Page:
When I first discovered Incognito when my own mother purchased their 1999 album No Time Like the Future album in a budget bin at the now defunct Wild Rufus records on Coastal Maine,who could’ve guessed that by that time there would be a decade or more of catching up to do with them. There was no internet in our household at that time. So all there was to pay attention to was the music. Since then I’ve been able to learn what a journeyman musicians career Bluey has had since he first recorded as Incognito in the early 80’s and reformed the outfit a decade later. I call them that because its never been a totally formalized band. Many members have come in and out over the years. Yet since 1991 they’ve maintained a very consistent schedule of album releases,touring and appearances on other artists records. They represent not only a modern day jazz-funk band,but a similar spirit to the originals in the sense that much of the “acid jazz” genre,which encompasses that ethic,seems to revolve around them in some kind of way. And here we are,its 2014 and Incognito are celebrating 35 years as an entity. And this album represents part of that big celebration.
Normally I’d start such a review discussing the pluses. However,just to get it out of the way “I Couldn’t Love You More”,”Rapture”,”Day Or Night”,”Another Way”,”I See The Sun” and “The Hands Of Time” are not only highly repetitive of one another,but also of the sort of major/minor chorded horn based mid-tempo grooves that seem to comprise the bulk of much of Incognito’s albums since the beginning of the millennium. That being said,they are all wonderfully played and performed. “Hands Up If You Want To Be Loved” mixes it up with a rhythmic lilt and a bit of a slick gospel drenched juke joint type piano. “Hats (Makes Me Wanna Holler)”,with its 60’s era Crusaders/Ramsey Lewis/Young Holt uptempo hand clap-powered gospel soul/funk just cannot help but bring to mind a musical response to Pharrell Williams newly iconic hit Happy. “Silver Shadow” is my favorite song on the album,with its powerfully melodic chorus and glistening,high pitched dyno’d electric piano chords right out of the early 80’s sophistifunk school the band themselves came out of to begin with.
“Day Or Night” has a jazzy neo soul flavor very much in the vein of a Jill Scott or Erykah Badu. “Something ‘Bout July” gets into a Stevie Wonder style Latin soul/funk samba type groove while “Wind Sorceress” again provides that hyper melodic stop/start sophistifunk groove on a more instrumental end of things. “Never Known A Love Like This Before” is one of their always strong disco friendly uptempo dance/funk scorchers “Stop Running Away” is a cinematic type groove with Bluey singing in a captivating (at least to me) choked Curtis Mayfield style falsetto. The title song,presented in two parts,also continues in the cinematic funk vein. This would’ve been a near perfect album in every way since there is an overriding Chitlin’ Circuit style of chunky,gospel drenched funky soul-jazz about some of these songs that showcase a new instrumental direction with Incognito. Not to mention the uptempo Afro-Latin style percussion dance/funk numbers are among their best. Maysa,while an asset,is not present here however this I have no trouble with. The only thing that detracts from this album is something they’ve tended to do a lot: rely too much of minor chorded mid-tempo grooves that sound similar and make the album go on somewhat longer than it may need to. Still that doesn’t take away too much from the fact they are still here. And make it clear they have intentions on innovating their music and perhaps learning from their creative missteps in their bright looking future to come.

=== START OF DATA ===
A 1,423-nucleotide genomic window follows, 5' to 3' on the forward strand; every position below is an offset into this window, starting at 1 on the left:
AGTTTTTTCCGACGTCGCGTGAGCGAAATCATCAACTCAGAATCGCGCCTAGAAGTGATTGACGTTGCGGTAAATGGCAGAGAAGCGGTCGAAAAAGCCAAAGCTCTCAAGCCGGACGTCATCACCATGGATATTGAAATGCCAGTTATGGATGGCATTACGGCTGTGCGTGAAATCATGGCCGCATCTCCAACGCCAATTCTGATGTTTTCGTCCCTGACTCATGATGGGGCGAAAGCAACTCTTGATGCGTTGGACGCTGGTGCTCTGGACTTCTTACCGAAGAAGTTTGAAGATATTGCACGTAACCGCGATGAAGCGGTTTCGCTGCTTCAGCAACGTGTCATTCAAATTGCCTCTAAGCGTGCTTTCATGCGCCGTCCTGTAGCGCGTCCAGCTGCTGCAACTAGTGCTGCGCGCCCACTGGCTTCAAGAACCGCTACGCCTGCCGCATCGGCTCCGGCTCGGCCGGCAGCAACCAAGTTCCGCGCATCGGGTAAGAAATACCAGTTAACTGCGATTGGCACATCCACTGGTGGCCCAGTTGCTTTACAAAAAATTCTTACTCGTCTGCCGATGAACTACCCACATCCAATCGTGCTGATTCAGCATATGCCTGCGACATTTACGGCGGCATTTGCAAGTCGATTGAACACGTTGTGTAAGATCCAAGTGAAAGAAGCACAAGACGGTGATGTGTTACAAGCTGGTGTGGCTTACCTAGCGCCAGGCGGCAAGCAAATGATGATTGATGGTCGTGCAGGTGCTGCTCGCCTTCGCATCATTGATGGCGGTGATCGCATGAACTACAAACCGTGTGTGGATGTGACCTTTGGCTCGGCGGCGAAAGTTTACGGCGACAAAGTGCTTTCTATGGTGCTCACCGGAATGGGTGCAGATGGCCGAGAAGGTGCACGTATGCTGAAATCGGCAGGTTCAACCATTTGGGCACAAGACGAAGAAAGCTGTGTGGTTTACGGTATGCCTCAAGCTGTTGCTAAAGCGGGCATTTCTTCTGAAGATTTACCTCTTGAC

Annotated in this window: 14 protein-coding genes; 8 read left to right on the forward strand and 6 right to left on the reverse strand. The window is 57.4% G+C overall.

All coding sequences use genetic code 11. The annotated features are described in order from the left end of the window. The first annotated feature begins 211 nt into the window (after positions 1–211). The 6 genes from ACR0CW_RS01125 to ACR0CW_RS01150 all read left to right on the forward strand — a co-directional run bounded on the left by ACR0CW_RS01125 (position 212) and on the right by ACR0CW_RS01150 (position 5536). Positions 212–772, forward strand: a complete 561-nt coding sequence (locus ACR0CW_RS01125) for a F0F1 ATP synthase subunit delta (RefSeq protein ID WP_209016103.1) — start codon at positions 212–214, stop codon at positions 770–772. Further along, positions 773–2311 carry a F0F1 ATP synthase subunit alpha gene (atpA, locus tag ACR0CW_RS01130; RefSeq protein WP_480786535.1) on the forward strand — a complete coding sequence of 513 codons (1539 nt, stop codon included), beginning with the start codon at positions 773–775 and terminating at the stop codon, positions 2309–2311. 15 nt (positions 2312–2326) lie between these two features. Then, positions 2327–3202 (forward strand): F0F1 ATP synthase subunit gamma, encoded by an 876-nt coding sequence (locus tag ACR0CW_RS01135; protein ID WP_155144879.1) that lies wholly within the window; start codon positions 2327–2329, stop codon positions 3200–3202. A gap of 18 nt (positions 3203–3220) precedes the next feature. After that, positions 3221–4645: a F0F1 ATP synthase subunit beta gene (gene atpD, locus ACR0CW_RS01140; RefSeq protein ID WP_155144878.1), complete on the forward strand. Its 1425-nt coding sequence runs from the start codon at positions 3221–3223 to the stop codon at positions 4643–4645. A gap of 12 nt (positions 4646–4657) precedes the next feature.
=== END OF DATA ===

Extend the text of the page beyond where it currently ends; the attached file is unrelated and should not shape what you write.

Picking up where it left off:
*Here is a link to the original review on Amazon.com. Please view and comment on site as well. Thank you!
Filed under Acid Jazz, Disco, Funk, Incognito, Jazz, Memphis Soul, Music Reviewing, Neo Soul, Pharrell Willaims, Soul, Stevie Wonder